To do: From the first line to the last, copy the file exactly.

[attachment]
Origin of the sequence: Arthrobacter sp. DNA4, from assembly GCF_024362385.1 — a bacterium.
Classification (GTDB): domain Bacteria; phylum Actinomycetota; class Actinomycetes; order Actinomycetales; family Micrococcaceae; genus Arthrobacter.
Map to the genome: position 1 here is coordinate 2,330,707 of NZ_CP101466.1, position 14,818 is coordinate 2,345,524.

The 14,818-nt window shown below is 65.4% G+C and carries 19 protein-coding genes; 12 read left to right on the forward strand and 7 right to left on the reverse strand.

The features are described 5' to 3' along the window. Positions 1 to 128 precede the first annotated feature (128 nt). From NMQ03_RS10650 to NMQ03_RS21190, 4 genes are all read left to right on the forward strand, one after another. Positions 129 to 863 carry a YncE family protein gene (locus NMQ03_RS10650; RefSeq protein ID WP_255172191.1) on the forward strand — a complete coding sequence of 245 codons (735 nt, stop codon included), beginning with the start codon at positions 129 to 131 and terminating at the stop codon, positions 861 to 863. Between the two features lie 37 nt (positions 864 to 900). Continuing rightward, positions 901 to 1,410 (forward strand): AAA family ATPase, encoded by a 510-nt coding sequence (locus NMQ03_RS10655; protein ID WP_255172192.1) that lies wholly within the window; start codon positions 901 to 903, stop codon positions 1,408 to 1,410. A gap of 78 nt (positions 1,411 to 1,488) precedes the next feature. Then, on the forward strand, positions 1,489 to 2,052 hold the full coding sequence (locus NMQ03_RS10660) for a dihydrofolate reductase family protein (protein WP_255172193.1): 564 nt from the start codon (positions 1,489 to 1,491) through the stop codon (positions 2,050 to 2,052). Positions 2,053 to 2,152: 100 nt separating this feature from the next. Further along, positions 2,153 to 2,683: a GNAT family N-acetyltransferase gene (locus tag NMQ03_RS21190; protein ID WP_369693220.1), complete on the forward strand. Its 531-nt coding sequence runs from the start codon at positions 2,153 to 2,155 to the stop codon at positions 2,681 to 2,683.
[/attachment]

Origin of the sequence: Arthrobacter sp. DNA4, from assembly GCF_024362385.1 — a bacterium.
Classification (GTDB): domain Bacteria; phylum Actinomycetota; class Actinomycetes; order Actinomycetales; family Micrococcaceae; genus Arthrobacter.
Map to the genome: position 1 here is coordinate 2,330,707 of NZ_CP101466.1, position 14,818 is coordinate 2,345,524.

The 14,818-nt window shown below is 65.4% G+C and carries 19 protein-coding genes; 12 read left to right on the forward strand and 7 right to left on the reverse strand.

The features are described 5' to 3' along the window. Positions 1 to 128 precede the first annotated feature (128 nt). From NMQ03_RS10650 to NMQ03_RS21190, 4 genes are all read left to right on the forward strand, one after another. Positions 129 to 863 carry a YncE family protein gene (locus NMQ03_RS10650; RefSeq protein ID WP_255172191.1) on the forward strand — a complete coding sequence of 245 codons (735 nt, stop codon included), beginning with the start codon at positions 129 to 131 and terminating at the stop codon, positions 861 to 863. Between the two features lie 37 nt (positions 864 to 900). Continuing rightward, positions 901 to 1,410 (forward strand): AAA family ATPase, encoded by a 510-nt coding sequence (locus NMQ03_RS10655; protein ID WP_255172192.1) that lies wholly within the window; start codon positions 901 to 903, stop codon positions 1,408 to 1,410. A gap of 78 nt (positions 1,411 to 1,488) precedes the next feature. Then, on the forward strand, positions 1,489 to 2,052 hold the full coding sequence (locus NMQ03_RS10660) for a dihydrofolate reductase family protein (protein WP_255172193.1): 564 nt from the start codon (positions 1,489 to 1,491) through the stop codon (positions 2,050 to 2,052). Positions 2,053 to 2,152: 100 nt separating this feature from the next. Further along, positions 2,153 to 2,683: a GNAT family N-acetyltransferase gene (locus tag NMQ03_RS21190; protein ID WP_369693220.1), complete on the forward strand. Its 531-nt coding sequence runs from the start codon at positions 2,153 to 2,155 to the stop codon at positions 2,681 to 2,683.